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Is Evolution a Problem for Vampires?

Humans are evolving. It doesn’t feel like, but in subtle ways were changing. It’s inevitable. Every species mutates, adapts, and (hopefully) survives by finding new ways to thrive and reproduce. Vampires are different. They’re undead. Their human evolution stopswhen they are first bitten. They live amongst us, but don’t reproduce genetically. That means they’re get left behind in human terms. Eventually, so the theory(and the logic) goes, they’ll be outmoded, in human terms. That’s the theory anyway. I saw it in a very interesting book called ‘Paleofantasy’ by Marlene Zuk. She says that we don’t notice human evolution because we’re only around to see two or maybe three generations. Significant change only happens over many generations. We are different to the humans of 1600, but it’s not noticeable because, well, there are no humans left from 1600. At least, not living ones. Vampires from that time are still around – somewhere. And THEY would be different. More lactose intolerant probably!!

Anyway, another interesting angle on Vampires. We’re not sure when the members of FANGFORCE date from, but a look into their genes might prove rewarding for geneticists.  

What do you think?

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Dracula, the Ultimate Predator

Thanks Velouria, you made some good points. I don’t know if Dracula could be described as a ‘rational predator’ – if you go back to the book by Bram Stoker (it was published in 1897) you’ll find that the Count is actually a frontier fighter who has world domination on his mind. Very much like Marius Meno, the villain in THE FANGFORCE FILES. The difference is that Meno wants money as well as blood, and Dracula wants, well, blood, and lots of it. Bram Stoker’s book describes how Dracula has spent centuries fighting frontier wars in the wild eastern territories of Romania and Turkey, and that he’s vanquished many a foe. He wants to go west (cue the song!) and mop up British blood and, eventually, American blood. He’s stopped by Jonathan Harker, his wife Mina, Abraham van Helsing, Lord Godalming, and th curious Texan, Qunicey Morris, whi actually kills Dracula with his Bowie knife at the end and dies in the process.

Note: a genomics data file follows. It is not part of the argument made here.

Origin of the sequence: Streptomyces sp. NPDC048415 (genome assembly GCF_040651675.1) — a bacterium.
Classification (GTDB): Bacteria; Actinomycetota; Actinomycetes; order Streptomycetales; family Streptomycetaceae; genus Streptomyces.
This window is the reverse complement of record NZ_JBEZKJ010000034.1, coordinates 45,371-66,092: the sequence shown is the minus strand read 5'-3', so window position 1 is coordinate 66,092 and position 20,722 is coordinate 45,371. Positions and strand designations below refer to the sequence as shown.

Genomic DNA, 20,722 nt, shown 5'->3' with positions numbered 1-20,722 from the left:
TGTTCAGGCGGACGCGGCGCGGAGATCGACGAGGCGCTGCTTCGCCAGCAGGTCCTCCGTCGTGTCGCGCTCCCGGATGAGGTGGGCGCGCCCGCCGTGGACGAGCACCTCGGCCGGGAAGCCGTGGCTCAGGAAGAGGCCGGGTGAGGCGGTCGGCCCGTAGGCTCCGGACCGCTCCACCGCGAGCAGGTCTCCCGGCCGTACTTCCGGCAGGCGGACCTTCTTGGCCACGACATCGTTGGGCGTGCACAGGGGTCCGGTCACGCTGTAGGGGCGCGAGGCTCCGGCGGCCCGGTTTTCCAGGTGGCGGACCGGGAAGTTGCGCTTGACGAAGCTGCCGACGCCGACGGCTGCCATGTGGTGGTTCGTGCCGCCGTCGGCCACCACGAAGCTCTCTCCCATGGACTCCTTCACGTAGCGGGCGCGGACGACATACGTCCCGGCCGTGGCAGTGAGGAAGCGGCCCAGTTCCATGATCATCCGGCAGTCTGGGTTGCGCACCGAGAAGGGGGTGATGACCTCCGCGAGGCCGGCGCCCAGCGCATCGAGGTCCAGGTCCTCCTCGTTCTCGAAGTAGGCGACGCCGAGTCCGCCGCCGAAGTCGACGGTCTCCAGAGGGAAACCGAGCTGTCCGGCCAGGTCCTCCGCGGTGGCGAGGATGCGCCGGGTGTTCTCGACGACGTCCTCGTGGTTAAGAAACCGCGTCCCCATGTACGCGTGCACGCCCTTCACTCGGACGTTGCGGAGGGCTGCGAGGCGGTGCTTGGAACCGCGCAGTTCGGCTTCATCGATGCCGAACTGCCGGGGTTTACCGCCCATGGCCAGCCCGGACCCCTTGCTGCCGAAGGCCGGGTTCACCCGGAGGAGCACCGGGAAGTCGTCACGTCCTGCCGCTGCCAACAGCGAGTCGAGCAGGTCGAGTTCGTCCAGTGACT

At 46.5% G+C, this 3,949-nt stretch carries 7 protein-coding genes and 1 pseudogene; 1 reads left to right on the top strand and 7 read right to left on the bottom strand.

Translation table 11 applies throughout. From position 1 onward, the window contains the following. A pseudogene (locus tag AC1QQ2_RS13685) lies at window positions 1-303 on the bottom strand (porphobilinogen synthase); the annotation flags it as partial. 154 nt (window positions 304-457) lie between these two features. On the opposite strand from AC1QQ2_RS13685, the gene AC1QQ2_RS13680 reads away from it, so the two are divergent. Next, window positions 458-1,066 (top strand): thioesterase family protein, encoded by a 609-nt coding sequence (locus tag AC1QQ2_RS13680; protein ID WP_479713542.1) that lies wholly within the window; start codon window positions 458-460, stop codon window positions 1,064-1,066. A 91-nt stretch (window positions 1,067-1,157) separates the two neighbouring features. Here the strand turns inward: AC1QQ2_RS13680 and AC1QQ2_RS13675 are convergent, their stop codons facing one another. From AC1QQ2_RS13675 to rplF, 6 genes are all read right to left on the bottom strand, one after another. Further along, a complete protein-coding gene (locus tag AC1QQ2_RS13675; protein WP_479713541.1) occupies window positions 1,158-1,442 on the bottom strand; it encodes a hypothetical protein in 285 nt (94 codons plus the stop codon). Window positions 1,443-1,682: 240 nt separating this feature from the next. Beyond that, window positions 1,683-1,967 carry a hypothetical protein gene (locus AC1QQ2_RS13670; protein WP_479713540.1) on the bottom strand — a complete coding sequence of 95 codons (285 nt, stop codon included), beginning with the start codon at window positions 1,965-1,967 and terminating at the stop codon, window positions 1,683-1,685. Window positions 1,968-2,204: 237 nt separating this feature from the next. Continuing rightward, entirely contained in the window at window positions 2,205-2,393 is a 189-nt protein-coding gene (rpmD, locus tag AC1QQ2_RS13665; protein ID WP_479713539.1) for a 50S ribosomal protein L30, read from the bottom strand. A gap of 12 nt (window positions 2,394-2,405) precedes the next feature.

I think Dracula wanted to turn the world in a vampire planet and didn’t care if there were no humans left to bite. Though he was undead, he didn’t seem to have a long-term plan.

Anyway, let the discussion continue!


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Vampires as Predators by Velouria Pucey

Hi, this is Velouria Pucey and Rigor has asked me to comment on his last posting. I always write in purple. Purple is the colour of prose. It makes it really important.

I took a look at the whole vampire-math thing, and while you have to worry that these professors don’t have much to do all day if they’re worrying about vampires, they have an interesting point. One thing that strikes me is the Lotka-Volterra set of equations (sorry, I’m getting nerdy here) – they’re mentioned in that article Rigor cites. They’re used to model predator-prey intractions. They work out how predators and their prey usually (and I ‘usually’ is the operative word) fall into some kind of balance. Predators can’t eat all their favourite food because… well, then there won’t be any of it left, and they’ll die out. It happens when species get too successful; they rise to a peak, gorge on all that carnage, and then find they’ve got nothing left to eat and their populations collapse until (and if) the species they’ve been preying on recover. If it doesn’t, they either adapt (and start munching on something new) or that’s it for the species. Happens all the time.

Vampires are cleverer than that. They prey on humans, turn them into their own species (so increasing their chances of survival) but then restrain their appetites by using human intelligence (they do, after all have human brains) to ‘farm’ humans – i.e. you and me. Ever thought of that? That we’re actually being farmed by vampires? Creepy. The Browns (i.e. FangForce) are more benign than that. They’re a new breed of vampires that have gone beyond their primal hunger for human blood. That’s what makes them so interesting. And also begs the question: do vampires evolve? If they’re undead, how can they? Over to you Rigor!

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It’s Like Big Bang Theory meets Dracula

OK, I know that sounds like a bad pitch for a new movie franchise, but I stumbled across an article by one Dino Sejdinovic of Bristol University in the UK that summarised the work done by some physicists and mathematicians about the human-vampire conflict. It seems that some of the best minds in physics – think Sheldon and Leonard musing over a burger – have worked out that if vampires actually exist (and we know they do) that their hunger for human blood would, inevitably, lead to the extinction of the human race.